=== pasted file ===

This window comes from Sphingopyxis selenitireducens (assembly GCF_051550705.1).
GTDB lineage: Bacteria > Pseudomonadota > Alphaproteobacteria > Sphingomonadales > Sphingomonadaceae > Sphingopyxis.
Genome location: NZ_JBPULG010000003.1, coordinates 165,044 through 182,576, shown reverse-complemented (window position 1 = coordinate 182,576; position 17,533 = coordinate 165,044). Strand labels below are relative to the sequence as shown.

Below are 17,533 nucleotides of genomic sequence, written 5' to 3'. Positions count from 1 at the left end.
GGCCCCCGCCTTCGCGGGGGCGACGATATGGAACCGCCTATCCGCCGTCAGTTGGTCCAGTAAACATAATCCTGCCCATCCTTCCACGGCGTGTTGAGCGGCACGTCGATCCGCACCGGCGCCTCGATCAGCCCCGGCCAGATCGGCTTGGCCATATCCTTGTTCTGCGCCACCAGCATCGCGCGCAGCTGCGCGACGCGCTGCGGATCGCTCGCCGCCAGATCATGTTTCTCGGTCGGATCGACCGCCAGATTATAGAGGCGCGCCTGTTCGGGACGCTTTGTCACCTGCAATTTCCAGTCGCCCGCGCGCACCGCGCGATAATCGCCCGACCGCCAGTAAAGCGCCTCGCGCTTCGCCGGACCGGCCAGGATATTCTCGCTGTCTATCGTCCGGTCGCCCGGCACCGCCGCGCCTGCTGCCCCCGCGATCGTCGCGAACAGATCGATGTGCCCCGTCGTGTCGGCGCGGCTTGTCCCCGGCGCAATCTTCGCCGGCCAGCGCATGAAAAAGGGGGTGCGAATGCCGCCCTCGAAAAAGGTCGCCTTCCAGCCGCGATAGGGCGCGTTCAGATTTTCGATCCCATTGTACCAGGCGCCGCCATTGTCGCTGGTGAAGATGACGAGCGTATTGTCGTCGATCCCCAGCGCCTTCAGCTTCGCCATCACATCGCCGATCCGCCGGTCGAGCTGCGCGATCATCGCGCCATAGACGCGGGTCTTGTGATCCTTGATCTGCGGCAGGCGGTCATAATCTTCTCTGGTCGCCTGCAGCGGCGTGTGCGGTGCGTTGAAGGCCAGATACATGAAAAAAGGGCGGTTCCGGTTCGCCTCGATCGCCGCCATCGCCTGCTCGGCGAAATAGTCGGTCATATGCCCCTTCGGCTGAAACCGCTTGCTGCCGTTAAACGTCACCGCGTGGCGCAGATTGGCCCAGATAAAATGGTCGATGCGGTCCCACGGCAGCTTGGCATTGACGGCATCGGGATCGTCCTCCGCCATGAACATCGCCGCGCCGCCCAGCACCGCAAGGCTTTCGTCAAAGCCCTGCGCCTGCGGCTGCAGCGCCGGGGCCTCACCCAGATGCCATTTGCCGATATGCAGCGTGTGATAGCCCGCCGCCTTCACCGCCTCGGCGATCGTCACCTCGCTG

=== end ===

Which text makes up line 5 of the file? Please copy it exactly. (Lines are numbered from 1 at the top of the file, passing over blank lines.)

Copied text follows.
GGCCCCCGCCTTCGCGGGGGCGACGATATGGAACCGCCTATCCGCCGTCAGTTGGTCCAGTAAACATAATCCTGCCCATCCTTCCACGGCGTGTTGAGCGGCACGTCGATCCGCACCGGCGCCTCGATCAGCCCCGGCCAGATCGGCTTGGCCATATCCTTGTTCTGCGCCACCAGCATCGCGCGCAGCTGCGCGACGCGCTGCGGATCGCTCGCCGCCAGATCATGTTTCTCGGTCGGATCGACCGCCAGATTATAGAGGCGCGCCTGTTCGGGACGCTTTGTCACCTGCAATTTCCAGTCGCCCGCGCGCACCGCGCGATAATCGCCCGACCGCCAGTAAAGCGCCTCGCGCTTCGCCGGACCGGCCAGGATATTCTCGCTGTCTATCGTCCGGTCGCCCGGCACCGCCGCGCCTGCTGCCCCCGCGATCGTCGCGAACAGATCGATGTGCCCCGTCGTGTCGGCGCGGCTTGTCCCCGGCGCAATCTTCGCCGGCCAGCGCATGAAAAAGGGGGTGCGAATGCCGCCCTCGAAAAAGGTCGCCTTCCAGCCGCGATAGGGCGCGTTCAGATTTTCGATCCCATTGTACCAGGCGCCGCCATTGTCGCTGGTGAAGATGACGAGCGTATTGTCGTCGATCCCCAGCGCCTTCAGCTTCGCCATCACATCGCCGATCCGCCGGTCGAGCTGCGCGATCATCGCGCCATAGACGCGGGTCTTGTGATCCTTGATCTGCGGCAGGCGGTCATAATCTTCTCTGGTCGCCTGCAGCGGCGTGTGCGGTGCGTTGAAGGCCAGATACATGAAAAAAGGGCGGTTCCGGTTCGCCTCGATCGCCGCCATCGCCTGCTCGGCGAAATAGTCGGTCATATGCCCCTTCGGCTGAAACCGCTTGCTGCCGTTAAACGTCACCGCGTGGCGCAGATTGGCCCAGATAAAATGGTCGATGCGGTCCCACGGCAGCTTGGCATTGACGGCATCGGGATCGTCCTCCGCCATGAACATCGCCGCGCCGCCCAGCACCGCAAGGCTTTCGTCAAAGCCCTGCGCCTGCGGCTGCAGCGCCGGGGCCTCACCCAGATGCCATTTGCCGATATGCAGCGTGTGATAGCCCGCCGCCTTCACCGCCTCGGCGATCGTCACCTCGCTG